Fewer learners to write matric in 2017

2017-09-12 22:03
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Cape Town – While better results are expected in this year’s matriculation exam, fewer pupils will write the exam compared to 2016 and 2015.

The department of basic education on Tuesday made a presentation to its respective portfolio committee on their state of readiness for the looming exam.

The department’s verdict is that it is ready on an administrative level and that the pupils are prepared.

Priscilla Okubanjo, the department’s director for exams said in total – when fulltime and part-time matrics are combined – 798 289 will write the exam. This translates into 37 838 fewer pupils than that of 2016.

Okubanjo said this cohort was smaller in number in 2006, when this year's matriculants first entered the schooling system in Grade 1.

All the provinces except Mpumalanga and North West showed a decline in learner numbers for the 2017 cohort, with the largest declines in KwaZulu-Natal, with 15 399 fewer learners than in 2016, and Limpopo, with 10 588 less.

The department also related several measures that it has implemented to ensure the security of the exam papers.

Community and staff protests was listed as a moderate risk.

Prior to its matric briefing, the department also briefed the committee on the steps it has taken since the shutdown was implemented by the community in Vuwani due to social strife last Monday.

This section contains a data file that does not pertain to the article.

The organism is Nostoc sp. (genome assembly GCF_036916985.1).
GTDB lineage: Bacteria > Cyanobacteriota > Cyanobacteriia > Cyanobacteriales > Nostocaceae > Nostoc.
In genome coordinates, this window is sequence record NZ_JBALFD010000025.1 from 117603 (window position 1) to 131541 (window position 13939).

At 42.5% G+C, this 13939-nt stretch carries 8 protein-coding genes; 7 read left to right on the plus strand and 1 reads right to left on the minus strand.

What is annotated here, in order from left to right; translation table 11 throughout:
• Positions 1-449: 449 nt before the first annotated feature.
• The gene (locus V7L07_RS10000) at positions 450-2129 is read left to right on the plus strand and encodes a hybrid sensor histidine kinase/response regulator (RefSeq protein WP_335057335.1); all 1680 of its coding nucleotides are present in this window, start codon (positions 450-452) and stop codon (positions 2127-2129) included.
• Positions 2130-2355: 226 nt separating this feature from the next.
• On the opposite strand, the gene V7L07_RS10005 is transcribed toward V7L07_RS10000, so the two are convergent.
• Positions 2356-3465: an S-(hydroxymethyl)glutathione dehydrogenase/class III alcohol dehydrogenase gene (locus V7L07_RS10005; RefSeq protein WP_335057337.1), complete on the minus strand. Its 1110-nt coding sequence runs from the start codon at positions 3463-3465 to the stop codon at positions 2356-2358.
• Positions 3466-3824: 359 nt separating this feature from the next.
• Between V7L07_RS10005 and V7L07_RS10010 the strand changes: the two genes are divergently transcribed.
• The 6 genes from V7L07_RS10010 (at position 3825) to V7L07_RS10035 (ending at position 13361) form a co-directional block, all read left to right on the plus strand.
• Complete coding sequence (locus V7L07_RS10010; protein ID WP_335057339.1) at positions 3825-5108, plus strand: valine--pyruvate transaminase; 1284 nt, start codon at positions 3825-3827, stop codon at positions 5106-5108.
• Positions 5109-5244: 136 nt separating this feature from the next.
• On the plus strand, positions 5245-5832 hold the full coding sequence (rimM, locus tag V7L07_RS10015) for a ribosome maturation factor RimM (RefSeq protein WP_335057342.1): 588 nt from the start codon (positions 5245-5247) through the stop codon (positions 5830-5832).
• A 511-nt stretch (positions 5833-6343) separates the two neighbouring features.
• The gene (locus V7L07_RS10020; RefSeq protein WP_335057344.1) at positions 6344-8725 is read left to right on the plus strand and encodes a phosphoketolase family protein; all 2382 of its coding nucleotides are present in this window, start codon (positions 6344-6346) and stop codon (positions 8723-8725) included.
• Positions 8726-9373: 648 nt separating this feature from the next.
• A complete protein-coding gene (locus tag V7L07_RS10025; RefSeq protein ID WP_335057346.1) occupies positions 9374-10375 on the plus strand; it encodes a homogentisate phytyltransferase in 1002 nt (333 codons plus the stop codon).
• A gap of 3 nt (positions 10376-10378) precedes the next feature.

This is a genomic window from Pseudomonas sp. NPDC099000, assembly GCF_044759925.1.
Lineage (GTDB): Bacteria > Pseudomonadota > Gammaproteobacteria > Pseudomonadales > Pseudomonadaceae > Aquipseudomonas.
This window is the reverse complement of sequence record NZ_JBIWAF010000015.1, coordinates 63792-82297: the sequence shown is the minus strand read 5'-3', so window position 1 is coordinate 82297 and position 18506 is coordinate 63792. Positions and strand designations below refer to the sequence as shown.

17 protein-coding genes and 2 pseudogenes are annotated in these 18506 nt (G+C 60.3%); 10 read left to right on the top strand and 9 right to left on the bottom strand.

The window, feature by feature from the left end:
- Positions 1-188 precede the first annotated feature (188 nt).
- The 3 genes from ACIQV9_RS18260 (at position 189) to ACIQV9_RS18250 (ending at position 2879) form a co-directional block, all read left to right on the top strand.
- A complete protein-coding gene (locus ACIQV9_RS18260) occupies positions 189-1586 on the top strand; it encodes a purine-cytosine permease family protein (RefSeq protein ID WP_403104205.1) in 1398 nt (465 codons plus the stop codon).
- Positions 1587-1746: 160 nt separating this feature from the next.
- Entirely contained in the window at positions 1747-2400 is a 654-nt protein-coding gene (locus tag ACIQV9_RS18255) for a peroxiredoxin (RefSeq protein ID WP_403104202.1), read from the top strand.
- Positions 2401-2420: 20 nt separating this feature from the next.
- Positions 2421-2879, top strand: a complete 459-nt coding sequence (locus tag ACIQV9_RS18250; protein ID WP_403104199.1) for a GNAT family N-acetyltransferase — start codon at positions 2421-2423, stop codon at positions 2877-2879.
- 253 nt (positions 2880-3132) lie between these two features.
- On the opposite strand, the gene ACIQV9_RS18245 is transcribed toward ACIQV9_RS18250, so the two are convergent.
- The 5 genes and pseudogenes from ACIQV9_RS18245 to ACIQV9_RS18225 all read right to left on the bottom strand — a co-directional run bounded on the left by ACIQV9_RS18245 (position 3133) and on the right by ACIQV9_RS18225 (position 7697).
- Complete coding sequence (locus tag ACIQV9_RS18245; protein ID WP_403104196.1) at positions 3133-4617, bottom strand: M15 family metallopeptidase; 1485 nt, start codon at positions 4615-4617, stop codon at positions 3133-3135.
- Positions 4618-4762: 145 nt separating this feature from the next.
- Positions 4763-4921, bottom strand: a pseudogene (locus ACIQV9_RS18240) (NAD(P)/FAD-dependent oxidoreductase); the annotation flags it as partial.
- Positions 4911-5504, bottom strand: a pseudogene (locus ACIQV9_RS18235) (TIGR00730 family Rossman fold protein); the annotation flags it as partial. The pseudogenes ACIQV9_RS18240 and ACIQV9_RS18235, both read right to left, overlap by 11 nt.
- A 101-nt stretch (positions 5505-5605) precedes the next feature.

The department’s director general Hubert Mweli said 26 secondary schools and 52 primary schools accommodating 29 066 learners, of which 1 657 are matrics, are affected.

He said the timetable has been reworked for the matrics writing their preparatory exam.

'Nowhere are you allowed to plan for the unforeseen'

“As soon as the situation is resolved, learners will finish their papers,” Mweli said.

MPs were not impressed with the department’s contingency plan, as the Human Rights Commission’s report on Vuwani required such a plan.

“Learners are deprived of their right to go to school,” said DA MP Nomsa Marchesi. “It is really unfair, really unfair, that we don’t take it seriously.”

Acting committee chairperson Nthibane Mokoto said, “All of us, we are equally concerned about what is going on in Vuwani”.

ANC MP Derick Mnguni said, “Schools are used as pawns to help these communities with their riots”.

Mweli said the Public Finance Management Act (PFMA) doesn’t allow for budgeting for contingency plans.

“The honourable members have every right to be angry about what is happening in Vuwani,” he said.

He said the province and district can only plan for what they can carry out.

“Nowhere in our laws are you allowed to plan for the unforeseen,” he said.

Read more on:    polokwane  |  protests  |  education

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